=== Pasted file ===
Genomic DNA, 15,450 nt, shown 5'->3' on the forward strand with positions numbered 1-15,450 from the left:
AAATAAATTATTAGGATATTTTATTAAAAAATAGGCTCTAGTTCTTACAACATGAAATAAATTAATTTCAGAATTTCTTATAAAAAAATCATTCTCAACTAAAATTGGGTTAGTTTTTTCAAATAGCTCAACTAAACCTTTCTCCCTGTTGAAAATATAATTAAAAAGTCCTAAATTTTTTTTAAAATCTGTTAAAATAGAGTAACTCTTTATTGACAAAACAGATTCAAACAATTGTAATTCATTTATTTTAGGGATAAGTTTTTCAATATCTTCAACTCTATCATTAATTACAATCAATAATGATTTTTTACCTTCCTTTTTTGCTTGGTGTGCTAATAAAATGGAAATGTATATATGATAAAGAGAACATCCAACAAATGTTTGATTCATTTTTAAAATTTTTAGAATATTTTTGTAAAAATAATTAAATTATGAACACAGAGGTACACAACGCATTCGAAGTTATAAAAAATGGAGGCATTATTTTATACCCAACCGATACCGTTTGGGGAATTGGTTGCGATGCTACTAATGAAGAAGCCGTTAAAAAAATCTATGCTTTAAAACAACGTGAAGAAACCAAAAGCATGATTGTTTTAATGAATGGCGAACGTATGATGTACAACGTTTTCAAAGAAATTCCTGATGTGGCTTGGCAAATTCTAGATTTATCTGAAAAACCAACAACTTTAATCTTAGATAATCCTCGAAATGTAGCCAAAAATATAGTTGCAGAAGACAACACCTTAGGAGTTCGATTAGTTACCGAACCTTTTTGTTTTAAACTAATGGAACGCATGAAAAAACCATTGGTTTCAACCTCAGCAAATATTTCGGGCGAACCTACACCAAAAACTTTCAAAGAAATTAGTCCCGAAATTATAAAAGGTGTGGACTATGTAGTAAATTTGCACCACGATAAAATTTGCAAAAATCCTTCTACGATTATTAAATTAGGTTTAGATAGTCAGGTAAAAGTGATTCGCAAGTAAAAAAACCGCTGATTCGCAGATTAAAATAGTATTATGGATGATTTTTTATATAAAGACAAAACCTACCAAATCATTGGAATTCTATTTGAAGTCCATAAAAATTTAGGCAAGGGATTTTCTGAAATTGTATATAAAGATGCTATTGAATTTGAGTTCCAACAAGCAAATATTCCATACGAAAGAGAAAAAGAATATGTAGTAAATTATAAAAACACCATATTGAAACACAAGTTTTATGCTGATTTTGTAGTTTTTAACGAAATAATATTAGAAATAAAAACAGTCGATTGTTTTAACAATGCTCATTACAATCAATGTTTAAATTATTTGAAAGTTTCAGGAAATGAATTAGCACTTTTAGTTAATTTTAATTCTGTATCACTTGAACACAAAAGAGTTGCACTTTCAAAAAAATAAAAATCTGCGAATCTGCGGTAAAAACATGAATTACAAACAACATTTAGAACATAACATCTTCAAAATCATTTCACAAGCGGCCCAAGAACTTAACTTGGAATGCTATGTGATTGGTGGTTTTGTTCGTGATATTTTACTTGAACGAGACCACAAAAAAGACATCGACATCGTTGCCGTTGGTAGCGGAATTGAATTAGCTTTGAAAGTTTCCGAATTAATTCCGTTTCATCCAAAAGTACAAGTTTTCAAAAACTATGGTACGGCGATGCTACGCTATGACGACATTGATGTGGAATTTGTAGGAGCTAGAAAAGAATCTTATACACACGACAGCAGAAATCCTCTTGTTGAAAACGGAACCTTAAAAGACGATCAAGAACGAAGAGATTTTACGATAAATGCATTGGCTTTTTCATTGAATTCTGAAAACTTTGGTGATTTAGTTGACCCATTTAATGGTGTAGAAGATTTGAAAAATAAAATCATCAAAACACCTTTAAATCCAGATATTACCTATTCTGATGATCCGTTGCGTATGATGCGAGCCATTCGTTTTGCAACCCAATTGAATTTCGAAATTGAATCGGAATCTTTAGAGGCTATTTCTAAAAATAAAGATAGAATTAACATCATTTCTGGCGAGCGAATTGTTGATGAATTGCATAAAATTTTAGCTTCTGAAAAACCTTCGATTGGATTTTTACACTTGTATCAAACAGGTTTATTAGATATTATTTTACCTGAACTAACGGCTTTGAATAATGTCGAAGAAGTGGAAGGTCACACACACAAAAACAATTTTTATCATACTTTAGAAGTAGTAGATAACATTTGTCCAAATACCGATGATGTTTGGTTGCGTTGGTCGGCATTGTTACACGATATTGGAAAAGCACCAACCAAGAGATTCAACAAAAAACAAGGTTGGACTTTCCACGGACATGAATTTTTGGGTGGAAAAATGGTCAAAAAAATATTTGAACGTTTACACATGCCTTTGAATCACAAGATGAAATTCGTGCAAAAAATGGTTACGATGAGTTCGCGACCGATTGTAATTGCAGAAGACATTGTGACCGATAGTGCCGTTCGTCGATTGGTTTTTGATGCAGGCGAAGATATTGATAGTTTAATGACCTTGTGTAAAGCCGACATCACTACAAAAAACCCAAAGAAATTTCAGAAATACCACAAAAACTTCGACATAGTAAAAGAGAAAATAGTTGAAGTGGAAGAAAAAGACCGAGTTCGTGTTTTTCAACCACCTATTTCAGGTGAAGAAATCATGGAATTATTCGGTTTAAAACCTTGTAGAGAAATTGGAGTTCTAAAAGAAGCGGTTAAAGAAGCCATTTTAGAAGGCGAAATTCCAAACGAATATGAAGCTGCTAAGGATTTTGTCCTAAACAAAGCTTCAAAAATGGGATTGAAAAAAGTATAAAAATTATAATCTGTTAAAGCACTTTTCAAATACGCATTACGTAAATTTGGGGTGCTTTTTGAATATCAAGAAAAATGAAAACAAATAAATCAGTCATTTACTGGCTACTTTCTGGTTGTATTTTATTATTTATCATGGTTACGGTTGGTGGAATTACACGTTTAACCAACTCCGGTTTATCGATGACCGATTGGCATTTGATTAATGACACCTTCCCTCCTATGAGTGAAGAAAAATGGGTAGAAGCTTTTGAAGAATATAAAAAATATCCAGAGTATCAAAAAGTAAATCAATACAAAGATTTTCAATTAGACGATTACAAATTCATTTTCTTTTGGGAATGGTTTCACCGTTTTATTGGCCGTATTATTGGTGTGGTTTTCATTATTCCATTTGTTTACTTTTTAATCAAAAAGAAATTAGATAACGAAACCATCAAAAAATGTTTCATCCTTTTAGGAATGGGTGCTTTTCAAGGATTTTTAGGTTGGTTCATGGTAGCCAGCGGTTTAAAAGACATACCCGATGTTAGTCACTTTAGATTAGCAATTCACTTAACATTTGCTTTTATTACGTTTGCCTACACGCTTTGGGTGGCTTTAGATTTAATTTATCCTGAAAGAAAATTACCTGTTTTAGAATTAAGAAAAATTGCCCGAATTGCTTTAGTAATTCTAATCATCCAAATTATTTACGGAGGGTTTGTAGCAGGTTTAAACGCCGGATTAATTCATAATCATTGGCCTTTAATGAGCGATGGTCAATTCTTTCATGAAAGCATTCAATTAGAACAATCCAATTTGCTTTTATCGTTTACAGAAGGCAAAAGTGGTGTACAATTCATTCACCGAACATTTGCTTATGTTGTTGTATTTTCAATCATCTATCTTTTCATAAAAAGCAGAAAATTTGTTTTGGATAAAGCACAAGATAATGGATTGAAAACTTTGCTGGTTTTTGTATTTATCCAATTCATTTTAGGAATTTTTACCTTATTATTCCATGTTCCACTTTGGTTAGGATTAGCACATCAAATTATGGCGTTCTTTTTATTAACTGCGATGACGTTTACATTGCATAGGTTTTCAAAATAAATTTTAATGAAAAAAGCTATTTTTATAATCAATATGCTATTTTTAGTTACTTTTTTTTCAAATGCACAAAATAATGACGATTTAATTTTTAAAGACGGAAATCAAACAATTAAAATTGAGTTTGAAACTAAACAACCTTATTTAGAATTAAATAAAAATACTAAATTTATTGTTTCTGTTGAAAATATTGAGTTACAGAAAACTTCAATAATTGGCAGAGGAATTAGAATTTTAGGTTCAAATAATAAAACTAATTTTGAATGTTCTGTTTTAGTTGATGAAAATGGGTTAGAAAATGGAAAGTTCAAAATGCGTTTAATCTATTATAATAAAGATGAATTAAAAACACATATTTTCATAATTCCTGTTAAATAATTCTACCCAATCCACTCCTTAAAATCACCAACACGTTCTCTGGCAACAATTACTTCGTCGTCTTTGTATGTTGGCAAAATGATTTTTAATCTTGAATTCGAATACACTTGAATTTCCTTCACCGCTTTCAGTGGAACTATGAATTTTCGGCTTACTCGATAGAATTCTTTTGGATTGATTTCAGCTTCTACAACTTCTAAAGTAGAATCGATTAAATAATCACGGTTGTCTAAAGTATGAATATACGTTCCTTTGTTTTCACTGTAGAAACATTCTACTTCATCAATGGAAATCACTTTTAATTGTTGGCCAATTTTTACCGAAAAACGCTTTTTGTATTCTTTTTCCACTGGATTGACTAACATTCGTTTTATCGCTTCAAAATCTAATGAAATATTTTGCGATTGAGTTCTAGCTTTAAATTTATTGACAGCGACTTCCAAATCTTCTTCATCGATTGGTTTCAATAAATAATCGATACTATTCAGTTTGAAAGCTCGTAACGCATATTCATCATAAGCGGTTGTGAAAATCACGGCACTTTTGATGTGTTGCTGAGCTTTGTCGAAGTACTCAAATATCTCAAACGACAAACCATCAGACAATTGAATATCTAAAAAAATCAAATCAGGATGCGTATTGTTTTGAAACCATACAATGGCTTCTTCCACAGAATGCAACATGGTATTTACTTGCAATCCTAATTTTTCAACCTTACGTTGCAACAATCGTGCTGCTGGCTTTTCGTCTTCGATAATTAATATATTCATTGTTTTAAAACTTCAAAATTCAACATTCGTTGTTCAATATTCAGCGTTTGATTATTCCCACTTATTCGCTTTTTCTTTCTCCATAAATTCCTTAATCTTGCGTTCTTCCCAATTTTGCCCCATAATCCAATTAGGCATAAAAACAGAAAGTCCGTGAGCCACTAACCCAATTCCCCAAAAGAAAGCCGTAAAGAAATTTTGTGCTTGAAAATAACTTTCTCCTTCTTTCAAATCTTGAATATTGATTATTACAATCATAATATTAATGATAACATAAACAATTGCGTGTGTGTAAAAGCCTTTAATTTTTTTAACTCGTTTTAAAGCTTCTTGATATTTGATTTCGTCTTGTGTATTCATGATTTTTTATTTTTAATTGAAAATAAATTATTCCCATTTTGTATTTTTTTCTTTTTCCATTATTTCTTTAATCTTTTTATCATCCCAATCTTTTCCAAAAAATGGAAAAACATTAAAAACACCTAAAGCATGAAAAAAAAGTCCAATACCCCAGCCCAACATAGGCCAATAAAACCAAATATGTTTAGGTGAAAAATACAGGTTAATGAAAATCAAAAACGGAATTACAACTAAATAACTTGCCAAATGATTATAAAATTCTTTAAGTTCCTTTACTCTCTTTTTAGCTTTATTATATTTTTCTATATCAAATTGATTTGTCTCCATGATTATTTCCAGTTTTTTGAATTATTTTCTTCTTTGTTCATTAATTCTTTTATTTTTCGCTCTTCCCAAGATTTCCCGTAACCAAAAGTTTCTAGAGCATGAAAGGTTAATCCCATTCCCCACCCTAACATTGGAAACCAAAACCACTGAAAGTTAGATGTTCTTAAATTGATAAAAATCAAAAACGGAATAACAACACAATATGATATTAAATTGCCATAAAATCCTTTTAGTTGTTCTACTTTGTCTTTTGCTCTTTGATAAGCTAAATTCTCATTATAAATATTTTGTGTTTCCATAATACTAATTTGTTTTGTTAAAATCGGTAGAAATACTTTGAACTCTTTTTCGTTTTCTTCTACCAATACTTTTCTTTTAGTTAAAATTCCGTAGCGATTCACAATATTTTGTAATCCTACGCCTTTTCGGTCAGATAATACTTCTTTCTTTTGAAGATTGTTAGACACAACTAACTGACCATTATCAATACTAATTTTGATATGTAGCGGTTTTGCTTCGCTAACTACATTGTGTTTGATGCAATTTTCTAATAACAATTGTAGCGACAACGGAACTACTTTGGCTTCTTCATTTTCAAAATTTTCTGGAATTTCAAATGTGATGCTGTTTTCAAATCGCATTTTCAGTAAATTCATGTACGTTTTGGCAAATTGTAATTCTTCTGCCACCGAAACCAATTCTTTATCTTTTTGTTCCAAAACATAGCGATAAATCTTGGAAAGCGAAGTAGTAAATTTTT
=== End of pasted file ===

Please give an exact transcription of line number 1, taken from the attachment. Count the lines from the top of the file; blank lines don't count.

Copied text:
Genomic DNA, 15,450 nt, shown 5'->3' on the forward strand with positions numbered 1-15,450 from the left: